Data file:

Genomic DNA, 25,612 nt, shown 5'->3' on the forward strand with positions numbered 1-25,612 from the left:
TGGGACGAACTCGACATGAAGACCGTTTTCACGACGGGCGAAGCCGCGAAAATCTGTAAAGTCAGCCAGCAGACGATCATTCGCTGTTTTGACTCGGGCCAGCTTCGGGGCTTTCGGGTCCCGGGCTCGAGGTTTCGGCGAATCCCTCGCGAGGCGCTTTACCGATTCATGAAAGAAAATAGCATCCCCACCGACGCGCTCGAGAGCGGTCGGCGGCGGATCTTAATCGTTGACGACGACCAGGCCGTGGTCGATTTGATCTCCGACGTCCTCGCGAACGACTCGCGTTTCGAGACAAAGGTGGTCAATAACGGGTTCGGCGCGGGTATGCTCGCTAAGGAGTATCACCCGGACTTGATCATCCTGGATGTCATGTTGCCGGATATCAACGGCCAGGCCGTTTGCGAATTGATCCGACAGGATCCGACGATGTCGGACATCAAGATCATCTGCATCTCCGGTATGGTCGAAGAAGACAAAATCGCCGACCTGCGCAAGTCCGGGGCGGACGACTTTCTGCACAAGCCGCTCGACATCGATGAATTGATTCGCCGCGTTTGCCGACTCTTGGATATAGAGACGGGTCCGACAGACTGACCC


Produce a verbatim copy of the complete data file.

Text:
Genomic DNA, 25,612 nt, shown 5'->3' on the forward strand with positions numbered 1-25,612 from the left:
TGGGACGAACTCGACATGAAGACCGTTTTCACGACGGGCGAAGCCGCGAAAATCTGTAAAGTCAGCCAGCAGACGATCATTCGCTGTTTTGACTCGGGCCAGCTTCGGGGCTTTCGGGTCCCGGGCTCGAGGTTTCGGCGAATCCCTCGCGAGGCGCTTTACCGATTCATGAAAGAAAATAGCATCCCCACCGACGCGCTCGAGAGCGGTCGGCGGCGGATCTTAATCGTTGACGACGACCAGGCCGTGGTCGATTTGATCTCCGACGTCCTCGCGAACGACTCGCGTTTCGAGACAAAGGTGGTCAATAACGGGTTCGGCGCGGGTATGCTCGCTAAGGAGTATCACCCGGACTTGATCATCCTGGATGTCATGTTGCCGGATATCAACGGCCAGGCCGTTTGCGAATTGATCCGACAGGATCCGACGATGTCGGACATCAAGATCATCTGCATCTCCGGTATGGTCGAAGAAGACAAAATCGCCGACCTGCGCAAGTCCGGGGCGGACGACTTTCTGCACAAGCCGCTCGACATCGATGAATTGATTCGCCGCGTTTGCCGACTCTTGGATATAGAGACGGGTCCGACAGACTGACCC